Ofcom makes an assault [course] on BT’s infrastructure through the tunnel, up the pole and across the fibre lines

8 Oct 2010

UK telecoms regulator Ofcom has ordered incumbent operator BT to allow competitors to have access to a link over its new fibre lines. The regulator also said BT would be required to offer rival operators physical access to its underground ducts and telegraph poles so they can build their own fibre networks more cost effectively. With these measures Ofcom is paving the way for companies that currently cannot offer fibre-optic broadband (such as Sky and TalkTalk) the ability to add this option to their service offering, and is supporting the government’s aim to promote competition and investment in super-fast broadband services across the UK. BT will be left to set its own prices for access; but Ofcom said: ‘prices will be constrained by the highly competitive wider broadband market and will be subject to rules to prevent anti-competitive pricing.’ BT welcomed the ruling stating that Ofcom had now ‘provided much of the regulatory clarity and certainty that we have been seeking.’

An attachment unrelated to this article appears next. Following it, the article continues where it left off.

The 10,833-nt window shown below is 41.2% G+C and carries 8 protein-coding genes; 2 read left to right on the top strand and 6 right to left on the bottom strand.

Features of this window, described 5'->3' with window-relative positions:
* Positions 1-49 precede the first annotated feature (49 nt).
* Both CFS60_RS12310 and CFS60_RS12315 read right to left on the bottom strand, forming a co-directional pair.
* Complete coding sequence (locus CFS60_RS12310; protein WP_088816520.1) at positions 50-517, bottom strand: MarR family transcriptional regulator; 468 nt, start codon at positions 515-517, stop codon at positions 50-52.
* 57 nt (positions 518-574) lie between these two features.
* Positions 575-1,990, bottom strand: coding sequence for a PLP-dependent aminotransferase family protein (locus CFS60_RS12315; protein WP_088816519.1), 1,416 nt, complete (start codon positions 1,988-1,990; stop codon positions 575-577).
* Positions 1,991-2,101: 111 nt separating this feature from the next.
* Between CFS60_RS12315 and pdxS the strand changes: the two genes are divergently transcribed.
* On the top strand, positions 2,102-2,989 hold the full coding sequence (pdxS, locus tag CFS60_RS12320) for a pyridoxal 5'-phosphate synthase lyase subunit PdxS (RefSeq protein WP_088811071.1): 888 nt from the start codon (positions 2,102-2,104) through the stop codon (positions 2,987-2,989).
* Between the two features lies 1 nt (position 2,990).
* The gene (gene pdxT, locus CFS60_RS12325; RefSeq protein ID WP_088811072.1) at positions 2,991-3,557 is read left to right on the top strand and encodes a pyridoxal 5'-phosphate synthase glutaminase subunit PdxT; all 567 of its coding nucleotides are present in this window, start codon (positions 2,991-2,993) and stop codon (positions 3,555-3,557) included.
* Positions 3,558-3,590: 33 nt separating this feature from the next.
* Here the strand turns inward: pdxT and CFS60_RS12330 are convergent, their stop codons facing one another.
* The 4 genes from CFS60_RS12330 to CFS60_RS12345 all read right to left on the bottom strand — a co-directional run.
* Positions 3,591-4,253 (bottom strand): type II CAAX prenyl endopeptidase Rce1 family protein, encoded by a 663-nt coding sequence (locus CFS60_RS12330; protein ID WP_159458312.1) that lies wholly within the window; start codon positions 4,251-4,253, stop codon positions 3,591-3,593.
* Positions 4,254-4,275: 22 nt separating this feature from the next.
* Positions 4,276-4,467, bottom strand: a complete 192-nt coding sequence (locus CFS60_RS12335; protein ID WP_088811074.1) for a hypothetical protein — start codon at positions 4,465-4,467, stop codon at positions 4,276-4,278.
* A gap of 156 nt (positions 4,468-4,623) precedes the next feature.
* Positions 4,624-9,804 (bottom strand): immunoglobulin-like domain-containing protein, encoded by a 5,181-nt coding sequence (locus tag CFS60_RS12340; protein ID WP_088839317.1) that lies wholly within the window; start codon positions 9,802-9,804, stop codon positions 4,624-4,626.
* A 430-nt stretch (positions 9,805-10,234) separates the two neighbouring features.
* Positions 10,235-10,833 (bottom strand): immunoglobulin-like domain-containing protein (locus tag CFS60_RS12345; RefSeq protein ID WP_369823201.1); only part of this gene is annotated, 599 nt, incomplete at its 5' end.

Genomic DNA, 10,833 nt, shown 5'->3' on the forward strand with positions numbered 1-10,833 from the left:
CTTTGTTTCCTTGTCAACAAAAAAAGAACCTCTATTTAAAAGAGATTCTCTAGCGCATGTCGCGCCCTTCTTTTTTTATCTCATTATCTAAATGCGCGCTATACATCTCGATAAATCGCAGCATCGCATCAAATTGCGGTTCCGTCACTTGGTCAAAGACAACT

CommsUpdate reported yesterday that TalkTalk is the first major ISP to confirm that it will be a wholesale customer on BT’s fibre-to-the-cabinet (FTTC) network, offering an up-to-40Mbps broadband service. Another major competitor, cableco Virgin, which was unsuccessful in its negotiations to access BT’s ducts and poles earlier in the year, welcomed Ofcom’s latest ruling, saying: ‘This is an important step that rightly focuses on opening up areas of the country not already served by super-fast broadband, removing one of the hurdles that make such developments near impossible at present.’

United Kingdom, BT Group (incl. Openreach), Virgin Media